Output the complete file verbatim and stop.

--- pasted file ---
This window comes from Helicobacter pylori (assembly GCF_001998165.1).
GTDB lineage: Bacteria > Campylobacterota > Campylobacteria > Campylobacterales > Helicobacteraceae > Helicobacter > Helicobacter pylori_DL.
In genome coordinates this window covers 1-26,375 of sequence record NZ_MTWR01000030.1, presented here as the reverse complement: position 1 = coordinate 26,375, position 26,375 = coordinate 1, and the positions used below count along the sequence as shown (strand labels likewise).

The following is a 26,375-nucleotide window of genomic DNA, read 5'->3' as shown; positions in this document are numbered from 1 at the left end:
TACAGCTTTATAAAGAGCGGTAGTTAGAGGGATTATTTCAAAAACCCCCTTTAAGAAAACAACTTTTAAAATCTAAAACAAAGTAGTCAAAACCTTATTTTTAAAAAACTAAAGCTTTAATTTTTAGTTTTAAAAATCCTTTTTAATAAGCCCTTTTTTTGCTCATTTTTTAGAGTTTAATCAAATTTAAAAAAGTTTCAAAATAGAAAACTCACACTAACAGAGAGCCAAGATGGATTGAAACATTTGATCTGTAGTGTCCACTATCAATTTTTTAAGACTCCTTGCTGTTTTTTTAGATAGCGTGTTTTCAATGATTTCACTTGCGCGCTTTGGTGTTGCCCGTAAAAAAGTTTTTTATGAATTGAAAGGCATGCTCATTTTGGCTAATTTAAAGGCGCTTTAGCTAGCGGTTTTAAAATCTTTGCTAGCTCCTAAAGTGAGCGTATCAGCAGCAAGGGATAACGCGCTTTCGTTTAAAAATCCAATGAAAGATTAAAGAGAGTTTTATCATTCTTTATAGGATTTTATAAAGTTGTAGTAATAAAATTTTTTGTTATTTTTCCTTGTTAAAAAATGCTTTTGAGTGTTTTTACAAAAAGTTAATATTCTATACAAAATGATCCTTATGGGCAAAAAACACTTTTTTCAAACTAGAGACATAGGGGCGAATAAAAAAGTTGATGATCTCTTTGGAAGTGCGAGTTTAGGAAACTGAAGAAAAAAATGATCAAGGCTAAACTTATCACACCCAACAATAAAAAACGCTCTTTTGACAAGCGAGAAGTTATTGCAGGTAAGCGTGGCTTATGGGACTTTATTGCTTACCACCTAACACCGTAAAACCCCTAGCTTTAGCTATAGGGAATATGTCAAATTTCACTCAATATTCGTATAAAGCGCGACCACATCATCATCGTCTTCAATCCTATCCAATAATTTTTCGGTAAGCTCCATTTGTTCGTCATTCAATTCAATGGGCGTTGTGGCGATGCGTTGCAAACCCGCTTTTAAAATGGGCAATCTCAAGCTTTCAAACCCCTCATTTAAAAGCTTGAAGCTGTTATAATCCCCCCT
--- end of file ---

This window comes from Helicobacter pylori (assembly GCF_001998165.1).
GTDB lineage: Bacteria > Campylobacterota > Campylobacteria > Campylobacterales > Helicobacteraceae > Helicobacter > Helicobacter pylori_DL.
In genome coordinates this window covers 1-26,375 of sequence record NZ_MTWR01000030.1, presented here as the reverse complement: position 1 = coordinate 26,375, position 26,375 = coordinate 1, and the positions used below count along the sequence as shown (strand labels likewise).

The following is a 26,375-nucleotide window of genomic DNA, read 5'->3' as shown; positions in this document are numbered from 1 at the left end:
TACAGCTTTATAAAGAGCGGTAGTTAGAGGGATTATTTCAAAAACCCCCTTTAAGAAAACAACTTTTAAAATCTAAAACAAAGTAGTCAAAACCTTATTTTTAAAAAACTAAAGCTTTAATTTTTAGTTTTAAAAATCCTTTTTAATAAGCCCTTTTTTTGCTCATTTTTTAGAGTTTAATCAAATTTAAAAAAGTTTCAAAATAGAAAACTCACACTAACAGAGAGCCAAGATGGATTGAAACATTTGATCTGTAGTGTCCACTATCAATTTTTTAAGACTCCTTGCTGTTTTTTTAGATAGCGTGTTTTCAATGATTTCACTTGCGCGCTTTGGTGTTGCCCGTAAAAAAGTTTTTTATGAATTGAAAGGCATGCTCATTTTGGCTAATTTAAAGGCGCTTTAGCTAGCGGTTTTAAAATCTTTGCTAGCTCCTAAAGTGAGCGTATCAGCAGCAAGGGATAACGCGCTTTCGTTTAAAAATCCAATGAAAGATTAAAGAGAGTTTTATCATTCTTTATAGGATTTTATAAAGTTGTAGTAATAAAATTTTTTGTTATTTTTCCTTGTTAAAAAATGCTTTTGAGTGTTTTTACAAAAAGTTAATATTCTATACAAAATGATCCTTATGGGCAAAAAACACTTTTTTCAAACTAGAGACATAGGGGCGAATAAAAAAGTTGATGATCTCTTTGGAAGTGCGAGTTTAGGAAACTGAAGAAAAAAATGATCAAGGCTAAACTTATCACACCCAACAATAAAAAACGCTCTTTTGACAAGCGAGAAGTTATTGCAGGTAAGCGTGGCTTATGGGACTTTATTGCTTACCACCTAACACCGTAAAACCCCTAGCTTTAGCTATAGGGAATATGTCAAATTTCACTCAATATTCGTATAAAGCGCGACCACATCATCATCGTCTTCAATCCTATCCAATAATTTTTCGGTAAGCTCCATTTGTTCGTCATTCAATTCAATGGGCGTTGTGGCGATGCGTTGCAAACCCGCTTTTAAAATGGGCAATCTCAAGCTTTCAAACCCCTCATTTAAAAGCTTGAAGCTGTTATAATCCCCCCT